Cast shadows. More powerful than light and yet deficiency
Ing. Gerd Mathias Micheluzzi M.A.: Cast shadows. More powerful than light and yet deficiency
According to Leonardo da Vinci, the ambivalent phenomenon of the shadow can be characterized as a deficiency of light (privatione di luce), while being of greater power (di maggiore potenzia) due to its ability to veil bodies entirely. In particular, the powerful nature of the shadow is evident where Leonardo speaks of the strike or impact (percussione) of a very specific form of shadow: the cast shadow.
Cast shadows are already referred to as vim naturae or privatio in medieval sources, whereby the latter is to be thought of as dependent on Aristotelian hylomorphism: as an accidental deficiency, which, added to matter, gives it the potency to unfold a dynamis directed towards Being – regarding shadows towards a potential state of light. Of particular interest in this context is the coincidence of several writings on optics, which circulated especially in the Franciscan milieu of the 13th century, with some purposefully placed trecentesque depictions of the cast shadow in central Italy.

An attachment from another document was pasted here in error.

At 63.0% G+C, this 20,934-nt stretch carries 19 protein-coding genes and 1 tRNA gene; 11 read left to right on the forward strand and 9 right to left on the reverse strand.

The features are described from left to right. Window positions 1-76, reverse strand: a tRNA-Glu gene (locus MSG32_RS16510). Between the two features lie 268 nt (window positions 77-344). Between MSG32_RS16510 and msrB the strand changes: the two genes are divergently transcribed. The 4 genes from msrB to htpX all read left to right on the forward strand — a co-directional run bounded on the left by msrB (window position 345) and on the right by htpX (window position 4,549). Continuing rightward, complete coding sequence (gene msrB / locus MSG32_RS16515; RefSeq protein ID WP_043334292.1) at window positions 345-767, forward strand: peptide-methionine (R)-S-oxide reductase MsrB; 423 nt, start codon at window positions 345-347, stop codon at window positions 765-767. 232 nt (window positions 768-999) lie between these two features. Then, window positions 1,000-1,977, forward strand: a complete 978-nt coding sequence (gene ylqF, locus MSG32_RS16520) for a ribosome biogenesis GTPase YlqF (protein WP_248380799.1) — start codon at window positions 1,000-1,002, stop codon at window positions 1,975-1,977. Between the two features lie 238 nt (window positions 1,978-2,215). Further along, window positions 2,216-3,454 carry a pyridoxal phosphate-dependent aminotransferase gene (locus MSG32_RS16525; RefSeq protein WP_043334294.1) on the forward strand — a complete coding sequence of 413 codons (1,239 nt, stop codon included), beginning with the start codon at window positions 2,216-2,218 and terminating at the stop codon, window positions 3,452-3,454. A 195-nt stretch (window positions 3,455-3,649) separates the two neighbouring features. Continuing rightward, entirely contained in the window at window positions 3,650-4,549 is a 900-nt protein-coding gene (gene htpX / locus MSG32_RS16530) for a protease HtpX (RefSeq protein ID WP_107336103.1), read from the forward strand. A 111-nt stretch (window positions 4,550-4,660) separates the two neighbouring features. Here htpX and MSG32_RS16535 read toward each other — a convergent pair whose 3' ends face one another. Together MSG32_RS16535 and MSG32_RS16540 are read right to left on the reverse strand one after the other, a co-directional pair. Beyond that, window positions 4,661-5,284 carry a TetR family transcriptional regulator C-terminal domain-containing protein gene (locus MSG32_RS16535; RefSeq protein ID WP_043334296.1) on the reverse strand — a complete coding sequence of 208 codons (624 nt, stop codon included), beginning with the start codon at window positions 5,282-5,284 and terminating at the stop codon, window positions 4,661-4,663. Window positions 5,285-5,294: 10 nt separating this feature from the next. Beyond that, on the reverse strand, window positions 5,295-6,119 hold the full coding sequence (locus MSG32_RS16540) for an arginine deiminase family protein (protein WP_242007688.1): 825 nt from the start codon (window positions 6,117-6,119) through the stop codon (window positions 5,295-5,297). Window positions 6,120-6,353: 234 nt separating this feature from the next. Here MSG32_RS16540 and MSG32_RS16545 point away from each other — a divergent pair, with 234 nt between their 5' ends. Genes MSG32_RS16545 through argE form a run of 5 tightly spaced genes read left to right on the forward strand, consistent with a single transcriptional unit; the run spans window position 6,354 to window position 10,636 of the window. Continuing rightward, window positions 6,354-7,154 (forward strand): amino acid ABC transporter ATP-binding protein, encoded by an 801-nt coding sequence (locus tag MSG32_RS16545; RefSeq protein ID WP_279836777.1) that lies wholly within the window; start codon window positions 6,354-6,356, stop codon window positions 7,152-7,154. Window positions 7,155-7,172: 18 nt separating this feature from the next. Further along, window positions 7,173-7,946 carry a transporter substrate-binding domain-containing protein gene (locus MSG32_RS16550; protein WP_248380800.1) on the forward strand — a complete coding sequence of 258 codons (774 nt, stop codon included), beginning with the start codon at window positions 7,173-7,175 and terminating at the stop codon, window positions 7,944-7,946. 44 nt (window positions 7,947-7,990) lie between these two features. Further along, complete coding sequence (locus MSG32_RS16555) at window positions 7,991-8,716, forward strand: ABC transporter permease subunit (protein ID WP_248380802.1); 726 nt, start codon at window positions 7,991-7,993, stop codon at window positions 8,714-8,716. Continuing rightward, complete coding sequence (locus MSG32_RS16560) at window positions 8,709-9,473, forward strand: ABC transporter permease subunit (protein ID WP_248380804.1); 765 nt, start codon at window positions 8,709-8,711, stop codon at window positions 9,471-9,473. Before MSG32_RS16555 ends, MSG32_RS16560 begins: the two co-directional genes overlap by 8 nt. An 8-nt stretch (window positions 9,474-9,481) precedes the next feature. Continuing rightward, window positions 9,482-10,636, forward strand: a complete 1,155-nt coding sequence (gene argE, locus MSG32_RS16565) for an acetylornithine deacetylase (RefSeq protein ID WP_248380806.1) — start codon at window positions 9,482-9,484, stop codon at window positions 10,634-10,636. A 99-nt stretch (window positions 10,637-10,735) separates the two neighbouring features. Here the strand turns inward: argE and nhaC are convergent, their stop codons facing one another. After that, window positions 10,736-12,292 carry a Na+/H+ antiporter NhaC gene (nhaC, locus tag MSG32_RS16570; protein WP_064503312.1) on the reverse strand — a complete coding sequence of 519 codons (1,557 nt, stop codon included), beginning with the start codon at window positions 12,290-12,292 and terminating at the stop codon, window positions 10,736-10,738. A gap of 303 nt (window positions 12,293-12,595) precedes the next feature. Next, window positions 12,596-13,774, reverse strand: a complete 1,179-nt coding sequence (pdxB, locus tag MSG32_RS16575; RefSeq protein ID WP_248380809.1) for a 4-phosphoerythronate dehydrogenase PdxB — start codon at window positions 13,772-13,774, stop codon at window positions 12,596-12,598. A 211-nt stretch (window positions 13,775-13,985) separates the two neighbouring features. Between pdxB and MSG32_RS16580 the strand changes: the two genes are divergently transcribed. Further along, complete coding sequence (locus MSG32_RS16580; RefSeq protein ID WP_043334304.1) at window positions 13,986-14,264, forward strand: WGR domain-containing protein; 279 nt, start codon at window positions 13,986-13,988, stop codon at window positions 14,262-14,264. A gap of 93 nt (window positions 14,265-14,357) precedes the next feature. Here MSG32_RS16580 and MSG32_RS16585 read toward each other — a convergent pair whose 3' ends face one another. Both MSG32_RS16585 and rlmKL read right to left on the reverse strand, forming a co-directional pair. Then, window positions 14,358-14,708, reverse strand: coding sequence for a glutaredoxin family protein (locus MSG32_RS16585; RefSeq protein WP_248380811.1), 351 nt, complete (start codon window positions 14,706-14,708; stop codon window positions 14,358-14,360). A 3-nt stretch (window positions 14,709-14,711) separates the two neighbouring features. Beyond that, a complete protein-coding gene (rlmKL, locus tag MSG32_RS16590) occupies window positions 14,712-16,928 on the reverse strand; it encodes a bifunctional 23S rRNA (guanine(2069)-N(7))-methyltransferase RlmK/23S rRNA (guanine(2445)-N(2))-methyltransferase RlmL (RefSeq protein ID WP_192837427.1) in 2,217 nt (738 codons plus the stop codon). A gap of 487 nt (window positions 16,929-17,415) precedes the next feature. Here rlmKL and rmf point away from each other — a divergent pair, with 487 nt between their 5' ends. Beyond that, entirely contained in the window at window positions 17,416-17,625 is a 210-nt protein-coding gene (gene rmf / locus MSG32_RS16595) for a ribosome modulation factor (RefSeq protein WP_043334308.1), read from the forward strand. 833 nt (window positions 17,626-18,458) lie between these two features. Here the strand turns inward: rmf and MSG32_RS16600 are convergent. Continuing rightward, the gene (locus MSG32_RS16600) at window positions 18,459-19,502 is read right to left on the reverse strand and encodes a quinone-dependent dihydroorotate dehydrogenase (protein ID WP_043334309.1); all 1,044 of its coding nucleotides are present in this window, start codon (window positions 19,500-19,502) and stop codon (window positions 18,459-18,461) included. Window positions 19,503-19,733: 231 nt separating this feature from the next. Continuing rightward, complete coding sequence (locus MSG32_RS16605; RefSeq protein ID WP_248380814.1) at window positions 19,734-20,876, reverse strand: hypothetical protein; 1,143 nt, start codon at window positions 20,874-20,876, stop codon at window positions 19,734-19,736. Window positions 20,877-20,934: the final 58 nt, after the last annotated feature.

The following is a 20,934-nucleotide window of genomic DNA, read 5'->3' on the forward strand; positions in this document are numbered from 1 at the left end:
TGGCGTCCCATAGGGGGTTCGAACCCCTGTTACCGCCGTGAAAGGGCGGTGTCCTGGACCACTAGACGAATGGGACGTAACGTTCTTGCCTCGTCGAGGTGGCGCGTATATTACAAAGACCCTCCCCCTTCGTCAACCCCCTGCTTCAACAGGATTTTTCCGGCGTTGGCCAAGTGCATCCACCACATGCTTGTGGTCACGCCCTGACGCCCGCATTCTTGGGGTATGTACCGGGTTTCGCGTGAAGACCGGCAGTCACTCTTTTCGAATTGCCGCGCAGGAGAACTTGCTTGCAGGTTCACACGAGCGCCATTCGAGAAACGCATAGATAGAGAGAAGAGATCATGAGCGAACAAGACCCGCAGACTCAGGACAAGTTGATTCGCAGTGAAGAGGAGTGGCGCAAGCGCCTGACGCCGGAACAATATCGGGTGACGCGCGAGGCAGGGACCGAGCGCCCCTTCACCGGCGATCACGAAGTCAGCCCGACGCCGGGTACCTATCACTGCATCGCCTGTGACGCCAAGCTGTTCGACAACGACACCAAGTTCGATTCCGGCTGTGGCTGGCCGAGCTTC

Comprising several case studies, the aim of this art historical project is to reveal these interdependencies and to provide evidence that under very specific conditions the reintegration of the cast shadow as vim naturae already took place in advance of its supposed return in early 15th century painting.
Based on these considerations, a follow-up project is currently being developed which, under the working title In the Point of Infinity, will deal with phenomena of the unfolding of forces, i.e. their concentration and diffusion in the visual arts between the 15th and 17th centuries.